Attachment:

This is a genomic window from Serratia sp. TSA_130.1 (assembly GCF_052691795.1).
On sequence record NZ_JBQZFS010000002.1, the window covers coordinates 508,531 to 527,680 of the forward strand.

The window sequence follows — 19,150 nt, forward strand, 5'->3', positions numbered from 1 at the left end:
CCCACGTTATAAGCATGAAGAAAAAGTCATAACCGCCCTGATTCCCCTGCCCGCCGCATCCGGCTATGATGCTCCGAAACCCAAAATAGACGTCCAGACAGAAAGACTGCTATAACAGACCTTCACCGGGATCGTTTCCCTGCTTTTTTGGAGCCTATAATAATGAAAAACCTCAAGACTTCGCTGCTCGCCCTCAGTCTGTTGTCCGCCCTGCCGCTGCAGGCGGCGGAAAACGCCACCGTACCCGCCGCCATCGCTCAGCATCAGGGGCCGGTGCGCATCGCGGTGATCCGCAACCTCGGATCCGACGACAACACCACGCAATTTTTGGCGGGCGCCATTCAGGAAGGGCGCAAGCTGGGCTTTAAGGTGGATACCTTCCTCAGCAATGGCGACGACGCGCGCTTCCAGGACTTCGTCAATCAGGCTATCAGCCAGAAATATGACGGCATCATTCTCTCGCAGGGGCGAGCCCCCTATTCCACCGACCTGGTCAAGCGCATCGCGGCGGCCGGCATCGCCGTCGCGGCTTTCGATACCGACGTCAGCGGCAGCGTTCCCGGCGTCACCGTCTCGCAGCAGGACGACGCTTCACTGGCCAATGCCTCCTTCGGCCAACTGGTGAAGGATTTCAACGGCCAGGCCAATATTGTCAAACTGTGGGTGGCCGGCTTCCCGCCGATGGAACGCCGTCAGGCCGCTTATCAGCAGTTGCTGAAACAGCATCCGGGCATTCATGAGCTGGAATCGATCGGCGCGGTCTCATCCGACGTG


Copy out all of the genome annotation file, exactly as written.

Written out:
This is a genomic window from Serratia sp. TSA_130.1 (assembly GCF_052691795.1).
On sequence record NZ_JBQZFS010000002.1, the window covers coordinates 508,531 to 527,680 of the forward strand.

The window sequence follows — 19,150 nt, forward strand, 5'->3', positions numbered from 1 at the left end:
CCCACGTTATAAGCATGAAGAAAAAGTCATAACCGCCCTGATTCCCCTGCCCGCCGCATCCGGCTATGATGCTCCGAAACCCAAAATAGACGTCCAGACAGAAAGACTGCTATAACAGACCTTCACCGGGATCGTTTCCCTGCTTTTTTGGAGCCTATAATAATGAAAAACCTCAAGACTTCGCTGCTCGCCCTCAGTCTGTTGTCCGCCCTGCCGCTGCAGGCGGCGGAAAACGCCACCGTACCCGCCGCCATCGCTCAGCATCAGGGGCCGGTGCGCATCGCGGTGATCCGCAACCTCGGATCCGACGACAACACCACGCAATTTTTGGCGGGCGCCATTCAGGAAGGGCGCAAGCTGGGCTTTAAGGTGGATACCTTCCTCAGCAATGGCGACGACGCGCGCTTCCAGGACTTCGTCAATCAGGCTATCAGCCAGAAATATGACGGCATCATTCTCTCGCAGGGGCGAGCCCCCTATTCCACCGACCTGGTCAAGCGCATCGCGGCGGCCGGCATCGCCGTCGCGGCTTTCGATACCGACGTCAGCGGCAGCGTTCCCGGCGTCACCGTCTCGCAGCAGGACGACGCTTCACTGGCCAATGCCTCCTTCGGCCAACTGGTGAAGGATTTCAACGGCCAGGCCAATATTGTCAAACTGTGGGTGGCCGGCTTCCCGCCGATGGAACGCCGTCAGGCCGCTTATCAGCAGTTGCTGAAACAGCATCCGGGCATTCATGAGCTGGAATCGATCGGCGCGGTCTCATCCGACGTG